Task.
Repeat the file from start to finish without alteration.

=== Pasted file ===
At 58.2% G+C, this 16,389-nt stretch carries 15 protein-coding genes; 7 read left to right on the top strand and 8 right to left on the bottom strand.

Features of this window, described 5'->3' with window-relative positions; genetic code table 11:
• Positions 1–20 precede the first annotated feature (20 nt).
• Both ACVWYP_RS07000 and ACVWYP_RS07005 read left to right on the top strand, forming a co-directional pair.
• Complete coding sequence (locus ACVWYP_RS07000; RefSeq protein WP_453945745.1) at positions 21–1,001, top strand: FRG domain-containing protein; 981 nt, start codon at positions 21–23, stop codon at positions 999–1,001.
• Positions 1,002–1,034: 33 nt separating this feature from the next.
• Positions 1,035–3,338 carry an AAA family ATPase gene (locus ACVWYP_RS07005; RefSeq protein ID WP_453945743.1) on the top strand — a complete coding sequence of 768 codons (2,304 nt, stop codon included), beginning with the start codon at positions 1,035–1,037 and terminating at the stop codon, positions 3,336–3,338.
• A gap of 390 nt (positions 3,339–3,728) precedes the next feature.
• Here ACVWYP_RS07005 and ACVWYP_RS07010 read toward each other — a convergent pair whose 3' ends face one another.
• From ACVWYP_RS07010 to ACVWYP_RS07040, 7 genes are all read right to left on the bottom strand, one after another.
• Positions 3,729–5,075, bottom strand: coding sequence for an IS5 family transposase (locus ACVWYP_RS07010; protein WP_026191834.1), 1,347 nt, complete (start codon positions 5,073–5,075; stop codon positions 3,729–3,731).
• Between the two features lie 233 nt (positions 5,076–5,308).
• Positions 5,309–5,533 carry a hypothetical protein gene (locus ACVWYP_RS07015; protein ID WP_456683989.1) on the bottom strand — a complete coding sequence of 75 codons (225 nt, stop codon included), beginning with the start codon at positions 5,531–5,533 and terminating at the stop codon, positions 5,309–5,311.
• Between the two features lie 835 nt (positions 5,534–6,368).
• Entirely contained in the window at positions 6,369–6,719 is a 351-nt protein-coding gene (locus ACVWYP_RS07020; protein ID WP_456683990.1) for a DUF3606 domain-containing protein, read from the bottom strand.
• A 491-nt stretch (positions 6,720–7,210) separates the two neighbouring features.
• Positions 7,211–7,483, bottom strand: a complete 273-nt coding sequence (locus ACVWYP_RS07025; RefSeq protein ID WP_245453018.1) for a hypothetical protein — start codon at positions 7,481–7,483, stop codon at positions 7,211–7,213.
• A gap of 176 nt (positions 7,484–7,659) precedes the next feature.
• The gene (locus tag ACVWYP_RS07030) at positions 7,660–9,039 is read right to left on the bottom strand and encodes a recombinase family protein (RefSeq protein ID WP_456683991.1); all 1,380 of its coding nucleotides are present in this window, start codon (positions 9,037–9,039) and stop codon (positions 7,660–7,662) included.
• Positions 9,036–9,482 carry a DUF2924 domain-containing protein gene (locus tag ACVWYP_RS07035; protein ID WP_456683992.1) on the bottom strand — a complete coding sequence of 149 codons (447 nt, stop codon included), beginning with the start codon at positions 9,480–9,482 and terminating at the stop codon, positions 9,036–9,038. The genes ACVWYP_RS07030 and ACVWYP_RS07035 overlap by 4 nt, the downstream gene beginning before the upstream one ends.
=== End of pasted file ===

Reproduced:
At 58.2% G+C, this 16,389-nt stretch carries 15 protein-coding genes; 7 read left to right on the top strand and 8 right to left on the bottom strand.

Features of this window, described 5'->3' with window-relative positions; genetic code table 11:
• Positions 1–20 precede the first annotated feature (20 nt).
• Both ACVWYP_RS07000 and ACVWYP_RS07005 read left to right on the top strand, forming a co-directional pair.
• Complete coding sequence (locus ACVWYP_RS07000; RefSeq protein WP_453945745.1) at positions 21–1,001, top strand: FRG domain-containing protein; 981 nt, start codon at positions 21–23, stop codon at positions 999–1,001.
• Positions 1,002–1,034: 33 nt separating this feature from the next.
• Positions 1,035–3,338 carry an AAA family ATPase gene (locus ACVWYP_RS07005; RefSeq protein ID WP_453945743.1) on the top strand — a complete coding sequence of 768 codons (2,304 nt, stop codon included), beginning with the start codon at positions 1,035–1,037 and terminating at the stop codon, positions 3,336–3,338.
• A gap of 390 nt (positions 3,339–3,728) precedes the next feature.
• Here ACVWYP_RS07005 and ACVWYP_RS07010 read toward each other — a convergent pair whose 3' ends face one another.
• From ACVWYP_RS07010 to ACVWYP_RS07040, 7 genes are all read right to left on the bottom strand, one after another.
• Positions 3,729–5,075, bottom strand: coding sequence for an IS5 family transposase (locus ACVWYP_RS07010; protein WP_026191834.1), 1,347 nt, complete (start codon positions 5,073–5,075; stop codon positions 3,729–3,731).
• Between the two features lie 233 nt (positions 5,076–5,308).
• Positions 5,309–5,533 carry a hypothetical protein gene (locus ACVWYP_RS07015; protein ID WP_456683989.1) on the bottom strand — a complete coding sequence of 75 codons (225 nt, stop codon included), beginning with the start codon at positions 5,531–5,533 and terminating at the stop codon, positions 5,309–5,311.
• Between the two features lie 835 nt (positions 5,534–6,368).
• Entirely contained in the window at positions 6,369–6,719 is a 351-nt protein-coding gene (locus ACVWYP_RS07020; protein ID WP_456683990.1) for a DUF3606 domain-containing protein, read from the bottom strand.
• A 491-nt stretch (positions 6,720–7,210) separates the two neighbouring features.
• Positions 7,211–7,483, bottom strand: a complete 273-nt coding sequence (locus ACVWYP_RS07025; RefSeq protein ID WP_245453018.1) for a hypothetical protein — start codon at positions 7,481–7,483, stop codon at positions 7,211–7,213.
• A gap of 176 nt (positions 7,484–7,659) precedes the next feature.
• The gene (locus tag ACVWYP_RS07030) at positions 7,660–9,039 is read right to left on the bottom strand and encodes a recombinase family protein (RefSeq protein ID WP_456683991.1); all 1,380 of its coding nucleotides are present in this window, start codon (positions 9,037–9,039) and stop codon (positions 7,660–7,662) included.
• Positions 9,036–9,482 carry a DUF2924 domain-containing protein gene (locus tag ACVWYP_RS07035; protein ID WP_456683992.1) on the bottom strand — a complete coding sequence of 149 codons (447 nt, stop codon included), beginning with the start codon at positions 9,480–9,482 and terminating at the stop codon, positions 9,036–9,038. The genes ACVWYP_RS07030 and ACVWYP_RS07035 overlap by 4 nt, the downstream gene beginning before the upstream one ends.